Published: Sun, July 16, 2017
World | By Paul Elliott

EU leaders willing to compromise on freedom of movement, says Tony Blair

EU leaders willing to compromise on freedom of movement, says Tony Blair

Former UK Prime Minister Tony Blair said, "The whole issue to do with Brexit is that we know why we left but we didn't know previous year what the terms of leaving would be".

"European leaders, after discussions that I have had, are willing to consider changes to go in the direction of the United Kingdom, including the freedom of movement". On freedom of movement, the principle is indivisible.

In comments which have angered some British politicians, Mr Blair suggested that the tide of public opinion was turning against the idea of Brexit and that it was "absolutely necessary" for the United Kingdom stay inside the EU.

The EU has previously said that Britain can not enjoy the benefits of free trade with the other 27 member states without accepting the principles of free movement, which make it easier for EU citizens to work and travel within the trading bloc.

"I think it's possible now that Brexit doesn't happen", Blair said on "Sophy Ridge on Sunday" to be broadcast by Sky News, the network tweeted.

And in February, he called on opponents of Brexit to "rise up" and fight to change the British people's minds on the issue.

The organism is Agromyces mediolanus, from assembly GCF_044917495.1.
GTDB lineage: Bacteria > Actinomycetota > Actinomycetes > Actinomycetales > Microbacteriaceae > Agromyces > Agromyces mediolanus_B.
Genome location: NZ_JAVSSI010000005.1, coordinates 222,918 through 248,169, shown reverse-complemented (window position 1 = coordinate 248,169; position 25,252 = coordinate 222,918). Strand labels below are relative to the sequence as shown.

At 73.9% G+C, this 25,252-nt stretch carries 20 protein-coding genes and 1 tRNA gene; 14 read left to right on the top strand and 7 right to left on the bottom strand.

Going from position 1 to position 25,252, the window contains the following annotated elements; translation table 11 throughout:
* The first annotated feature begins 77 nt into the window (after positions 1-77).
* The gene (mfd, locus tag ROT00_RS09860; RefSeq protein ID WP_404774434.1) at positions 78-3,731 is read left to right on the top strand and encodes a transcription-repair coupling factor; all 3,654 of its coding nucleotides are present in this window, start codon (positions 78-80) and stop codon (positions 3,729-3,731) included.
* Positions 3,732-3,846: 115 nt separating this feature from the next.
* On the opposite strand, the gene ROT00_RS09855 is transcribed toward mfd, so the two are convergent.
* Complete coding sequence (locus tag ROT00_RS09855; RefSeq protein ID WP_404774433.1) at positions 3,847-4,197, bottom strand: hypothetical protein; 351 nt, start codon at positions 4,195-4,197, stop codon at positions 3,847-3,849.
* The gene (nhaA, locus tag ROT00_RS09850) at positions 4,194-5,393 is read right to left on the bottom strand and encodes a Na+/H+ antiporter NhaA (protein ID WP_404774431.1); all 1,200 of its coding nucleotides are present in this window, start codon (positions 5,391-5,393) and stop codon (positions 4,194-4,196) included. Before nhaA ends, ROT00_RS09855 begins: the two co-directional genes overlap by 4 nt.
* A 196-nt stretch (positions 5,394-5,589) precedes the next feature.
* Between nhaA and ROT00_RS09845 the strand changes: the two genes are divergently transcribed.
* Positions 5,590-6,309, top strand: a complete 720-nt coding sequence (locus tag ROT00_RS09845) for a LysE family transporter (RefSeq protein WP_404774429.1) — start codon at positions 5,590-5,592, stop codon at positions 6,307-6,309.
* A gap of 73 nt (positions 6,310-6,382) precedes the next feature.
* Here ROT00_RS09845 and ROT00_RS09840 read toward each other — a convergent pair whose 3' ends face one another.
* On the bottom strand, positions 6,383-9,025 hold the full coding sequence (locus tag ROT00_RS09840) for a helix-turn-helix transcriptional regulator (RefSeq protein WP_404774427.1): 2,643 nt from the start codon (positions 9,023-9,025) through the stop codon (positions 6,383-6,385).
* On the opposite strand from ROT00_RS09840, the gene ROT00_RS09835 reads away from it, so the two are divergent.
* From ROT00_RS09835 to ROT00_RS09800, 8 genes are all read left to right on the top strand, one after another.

Blair acknowledges - and laments - that his beloved Labour Party did not campaign against the Brexit.

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Many Western EU leaders are indeed concerned to limit free movement only to workers - as specified in the EU treaty.

"Rational consideration of the options would sensibly include the option of negotiating for Britain to stay within a Europe itself prepared to reform and meet us half way", he wrote in an article for his Institute for Global Change think-tank.

He had kinder words for current Labour leader Jeremy Corbyn, saying that the June election result was "remarkable".

The former prime minister claimed the Tories lost their majority in the election because large numbers of people voted to deny Theresa May the mandate for a so-called "hard" Brexit.

On Brexit, Mr Blair said: "If Labour continues to be for leaving the single market, and the signs are that it will, then we are essentially for the same policy as the Government".

I hope Tony Blair and everybody else recognises that is what our position is and that we do recognise the results of the referendum a year ago.

But Britain under a Corbyn-led government could "hit the canvas, flat on our back" if it adopted hard-left economics, Blair said. He wanted to take Britain into the euro zone and believed Britain should lead the way in the European Union rather than withdraw from it.

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